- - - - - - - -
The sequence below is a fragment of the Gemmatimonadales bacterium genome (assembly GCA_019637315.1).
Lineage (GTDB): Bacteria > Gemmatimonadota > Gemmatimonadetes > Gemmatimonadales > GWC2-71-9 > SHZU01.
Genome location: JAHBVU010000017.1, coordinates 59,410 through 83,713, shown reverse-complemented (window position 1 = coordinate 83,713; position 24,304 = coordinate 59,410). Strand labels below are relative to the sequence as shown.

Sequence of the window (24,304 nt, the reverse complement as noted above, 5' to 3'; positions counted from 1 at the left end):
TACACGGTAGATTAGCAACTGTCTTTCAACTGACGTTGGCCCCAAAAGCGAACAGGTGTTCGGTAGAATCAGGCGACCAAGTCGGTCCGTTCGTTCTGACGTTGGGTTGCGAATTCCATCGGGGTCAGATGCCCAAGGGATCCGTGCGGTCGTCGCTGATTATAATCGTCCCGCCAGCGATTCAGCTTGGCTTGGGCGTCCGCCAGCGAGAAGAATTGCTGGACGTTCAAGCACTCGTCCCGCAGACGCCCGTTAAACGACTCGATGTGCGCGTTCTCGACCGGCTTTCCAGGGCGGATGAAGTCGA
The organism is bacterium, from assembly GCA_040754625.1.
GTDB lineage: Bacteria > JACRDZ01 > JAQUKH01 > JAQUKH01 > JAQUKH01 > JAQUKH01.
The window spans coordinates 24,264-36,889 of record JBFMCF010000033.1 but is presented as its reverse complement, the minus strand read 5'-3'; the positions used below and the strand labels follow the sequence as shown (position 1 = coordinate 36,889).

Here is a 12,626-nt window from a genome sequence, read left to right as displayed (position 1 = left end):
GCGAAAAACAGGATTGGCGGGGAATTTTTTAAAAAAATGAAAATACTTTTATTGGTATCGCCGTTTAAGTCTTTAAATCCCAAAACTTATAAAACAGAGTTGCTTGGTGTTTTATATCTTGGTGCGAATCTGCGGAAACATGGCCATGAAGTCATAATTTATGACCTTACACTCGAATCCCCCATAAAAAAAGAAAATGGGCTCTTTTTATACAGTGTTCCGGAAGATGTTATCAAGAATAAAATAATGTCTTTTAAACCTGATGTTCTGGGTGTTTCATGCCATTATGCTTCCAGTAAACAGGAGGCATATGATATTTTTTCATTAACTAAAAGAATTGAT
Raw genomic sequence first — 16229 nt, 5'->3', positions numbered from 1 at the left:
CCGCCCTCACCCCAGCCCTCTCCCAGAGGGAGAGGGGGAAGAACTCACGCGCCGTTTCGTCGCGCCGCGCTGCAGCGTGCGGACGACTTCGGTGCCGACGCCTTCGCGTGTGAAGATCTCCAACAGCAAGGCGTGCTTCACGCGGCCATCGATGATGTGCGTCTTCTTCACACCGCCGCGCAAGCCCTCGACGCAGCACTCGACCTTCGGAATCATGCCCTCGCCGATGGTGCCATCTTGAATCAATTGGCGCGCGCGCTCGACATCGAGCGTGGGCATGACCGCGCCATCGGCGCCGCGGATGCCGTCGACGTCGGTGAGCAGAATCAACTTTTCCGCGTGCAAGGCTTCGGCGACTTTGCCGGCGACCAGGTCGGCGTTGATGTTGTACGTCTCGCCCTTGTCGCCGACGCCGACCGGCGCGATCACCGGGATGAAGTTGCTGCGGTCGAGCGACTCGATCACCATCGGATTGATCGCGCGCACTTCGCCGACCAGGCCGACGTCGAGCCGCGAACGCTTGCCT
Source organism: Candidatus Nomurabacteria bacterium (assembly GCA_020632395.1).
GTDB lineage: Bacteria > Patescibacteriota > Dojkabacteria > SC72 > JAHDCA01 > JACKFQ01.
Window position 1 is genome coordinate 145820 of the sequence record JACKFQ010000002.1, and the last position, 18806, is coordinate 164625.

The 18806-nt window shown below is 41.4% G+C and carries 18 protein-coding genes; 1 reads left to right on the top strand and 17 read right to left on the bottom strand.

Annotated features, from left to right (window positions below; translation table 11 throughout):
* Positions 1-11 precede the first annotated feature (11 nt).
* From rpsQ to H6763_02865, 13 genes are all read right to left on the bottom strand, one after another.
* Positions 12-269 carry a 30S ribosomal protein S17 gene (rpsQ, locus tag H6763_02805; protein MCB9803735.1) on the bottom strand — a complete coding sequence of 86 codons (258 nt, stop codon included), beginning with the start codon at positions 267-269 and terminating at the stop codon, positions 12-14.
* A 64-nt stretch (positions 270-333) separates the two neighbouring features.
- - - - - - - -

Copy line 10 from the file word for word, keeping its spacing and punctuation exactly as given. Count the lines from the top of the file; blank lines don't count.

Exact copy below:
GCGAAAAACAGGATTGGCGGGGAATTTTTTAAAAAAATGAAAATACTTTTATTGGTATCGCCGTTTAAGTCTTTAAATCCCAAAACTTATAAAACAGAGTTGCTTGGTGTTTTATATCTTGGTGCGAATCTGCGGAAACATGGCCATGAAGTCATAATTTATGACCTTACACTCGAATCCCCCATAAAAAAAGAAAATGGGCTCTTTTTATACAGTGTTCCGGAAGATGTTATCAAGAATAAAATAATGTCTTTTAAACCTGATGTTCTGGGTGTTTCATGCCATTATGCTTCCAGTAAACAGGAGGCATATGATATTTTTTCATTAACTAAAAGAATTGAT